"But what is the use of being a 'very observantOne of the ideas of a Charlotte Mason education is to help our children to become observant learners about the world. That is one of the reasons I love this project- it is all about observation. I have been wanting to try out this indoor nature study idea for a while now. Today I went to the store and bought some root vegetables. I bought a carrot, turnip, parsnip, yam and rutabaga. (Did you know in Ireland a rutabaga is called a swede? And rutabaga is also very fun to say.) You will want to pick vegetables that have a bit of green on the top (see third photo).
child,' if you are not put in the way of things worth
Charlotte Mason Volume 1 Pages 69- 70
You are going to cut about 2" off the top of each vegetable. Stick three or four toothpicks near the very top of each vegetable. Set the toothpicks on the rim of a jar and fill the jar with water so that it the water level is above the bottom of your vegetable (as shown above).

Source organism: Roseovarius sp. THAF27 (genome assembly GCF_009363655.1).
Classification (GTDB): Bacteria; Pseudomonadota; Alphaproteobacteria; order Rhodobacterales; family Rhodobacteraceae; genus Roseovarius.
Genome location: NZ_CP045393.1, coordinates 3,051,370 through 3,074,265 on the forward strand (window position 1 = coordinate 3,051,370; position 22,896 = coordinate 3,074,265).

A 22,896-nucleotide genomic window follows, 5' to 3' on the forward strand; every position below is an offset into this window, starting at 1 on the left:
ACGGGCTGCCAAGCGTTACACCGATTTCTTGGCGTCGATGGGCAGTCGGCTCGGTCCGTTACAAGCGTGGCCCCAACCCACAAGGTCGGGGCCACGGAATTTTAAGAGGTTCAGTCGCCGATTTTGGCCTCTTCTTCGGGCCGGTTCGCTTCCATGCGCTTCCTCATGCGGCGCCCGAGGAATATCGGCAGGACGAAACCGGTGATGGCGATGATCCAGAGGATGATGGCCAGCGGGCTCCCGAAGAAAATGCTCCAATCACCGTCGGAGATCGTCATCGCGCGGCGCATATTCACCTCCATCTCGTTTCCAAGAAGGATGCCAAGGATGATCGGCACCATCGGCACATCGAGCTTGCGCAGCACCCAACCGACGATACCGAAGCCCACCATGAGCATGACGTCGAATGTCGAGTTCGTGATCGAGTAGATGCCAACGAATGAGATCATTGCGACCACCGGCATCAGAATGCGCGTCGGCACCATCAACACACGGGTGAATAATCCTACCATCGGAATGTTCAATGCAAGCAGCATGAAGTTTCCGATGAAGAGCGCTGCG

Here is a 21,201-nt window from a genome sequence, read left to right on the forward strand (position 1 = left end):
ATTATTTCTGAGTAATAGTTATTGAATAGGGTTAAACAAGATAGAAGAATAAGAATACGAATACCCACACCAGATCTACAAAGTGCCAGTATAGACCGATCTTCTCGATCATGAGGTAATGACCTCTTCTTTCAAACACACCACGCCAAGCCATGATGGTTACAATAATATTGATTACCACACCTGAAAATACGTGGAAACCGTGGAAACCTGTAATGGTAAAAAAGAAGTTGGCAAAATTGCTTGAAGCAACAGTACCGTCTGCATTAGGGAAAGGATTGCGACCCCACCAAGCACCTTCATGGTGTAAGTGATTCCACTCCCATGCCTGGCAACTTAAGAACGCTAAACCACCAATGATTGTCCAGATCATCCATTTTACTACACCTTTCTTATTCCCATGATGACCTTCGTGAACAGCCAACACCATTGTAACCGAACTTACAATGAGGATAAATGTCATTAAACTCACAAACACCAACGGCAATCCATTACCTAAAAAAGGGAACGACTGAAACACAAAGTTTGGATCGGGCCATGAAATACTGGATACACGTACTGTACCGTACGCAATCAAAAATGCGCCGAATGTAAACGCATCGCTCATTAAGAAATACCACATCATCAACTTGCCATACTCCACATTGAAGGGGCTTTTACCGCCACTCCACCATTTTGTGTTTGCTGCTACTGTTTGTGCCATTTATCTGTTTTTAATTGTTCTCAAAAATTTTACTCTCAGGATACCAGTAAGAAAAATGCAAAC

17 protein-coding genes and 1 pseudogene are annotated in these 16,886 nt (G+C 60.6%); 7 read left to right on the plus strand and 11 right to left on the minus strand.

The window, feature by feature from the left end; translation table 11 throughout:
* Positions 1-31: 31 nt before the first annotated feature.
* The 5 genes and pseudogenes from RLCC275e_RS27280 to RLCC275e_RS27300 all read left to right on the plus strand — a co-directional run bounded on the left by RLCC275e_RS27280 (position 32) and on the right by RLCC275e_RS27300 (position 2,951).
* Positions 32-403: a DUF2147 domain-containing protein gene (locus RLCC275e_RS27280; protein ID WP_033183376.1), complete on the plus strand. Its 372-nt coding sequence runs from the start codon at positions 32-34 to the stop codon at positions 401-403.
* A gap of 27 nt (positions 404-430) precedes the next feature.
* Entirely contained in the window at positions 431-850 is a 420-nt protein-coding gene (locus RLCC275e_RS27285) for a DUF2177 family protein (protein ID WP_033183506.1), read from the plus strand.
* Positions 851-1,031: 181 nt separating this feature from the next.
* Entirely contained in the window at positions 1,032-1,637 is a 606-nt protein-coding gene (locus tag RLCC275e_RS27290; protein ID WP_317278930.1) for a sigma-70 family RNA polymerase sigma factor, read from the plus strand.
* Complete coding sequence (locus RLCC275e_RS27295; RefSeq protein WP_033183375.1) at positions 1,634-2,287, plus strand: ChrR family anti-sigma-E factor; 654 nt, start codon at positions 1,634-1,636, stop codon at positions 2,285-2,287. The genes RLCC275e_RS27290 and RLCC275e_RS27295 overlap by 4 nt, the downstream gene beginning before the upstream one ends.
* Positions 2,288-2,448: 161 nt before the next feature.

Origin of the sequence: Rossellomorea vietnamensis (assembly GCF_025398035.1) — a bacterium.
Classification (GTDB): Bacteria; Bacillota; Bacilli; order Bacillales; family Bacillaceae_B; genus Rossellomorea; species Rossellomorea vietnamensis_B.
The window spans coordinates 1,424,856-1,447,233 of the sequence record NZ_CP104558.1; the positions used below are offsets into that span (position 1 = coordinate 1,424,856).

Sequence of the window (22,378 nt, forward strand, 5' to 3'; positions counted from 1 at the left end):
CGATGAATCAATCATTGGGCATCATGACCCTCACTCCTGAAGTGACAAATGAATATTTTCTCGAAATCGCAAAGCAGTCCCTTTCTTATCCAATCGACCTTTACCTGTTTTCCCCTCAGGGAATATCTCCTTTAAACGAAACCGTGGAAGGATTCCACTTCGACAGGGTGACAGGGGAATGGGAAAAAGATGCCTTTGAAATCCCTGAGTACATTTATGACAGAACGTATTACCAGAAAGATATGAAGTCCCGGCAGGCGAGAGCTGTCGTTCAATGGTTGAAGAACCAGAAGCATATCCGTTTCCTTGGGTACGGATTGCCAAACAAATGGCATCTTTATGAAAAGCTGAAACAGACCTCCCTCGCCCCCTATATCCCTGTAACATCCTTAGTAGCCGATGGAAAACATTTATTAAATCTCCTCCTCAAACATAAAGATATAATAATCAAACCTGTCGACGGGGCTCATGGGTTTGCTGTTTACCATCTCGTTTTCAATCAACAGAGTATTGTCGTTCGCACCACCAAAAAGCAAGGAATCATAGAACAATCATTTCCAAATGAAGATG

Here are my five vegetables ready for observation. My turnip was too big to fit in the rim of my jar, so I placed it in a shallow bowl of water. If you don't have jars, you could do this with all of your vegetables. I even read that you could just set the vegetables on a wet paper towel on a plate. Place your vegetables somewhere they will receive some sunshine or at least some light each day. Check your vegetables each day and record your observations. You will also want to check each day to make sure the bottoms of the vegetables remain submerged in the water.
I put together a free Tabletop Garden Notebook page (seen in photo above) to help you record your observations. Check back in a couple days and I will show you what has happened with my tabletop garden. This is a very easy, inexpensive nature study project (I think I spent $2.39 for all five of my vegetables). I would love to hear about the tabletop gardens you all start. Be sure to check out my other free downloads (links are on my sidebar).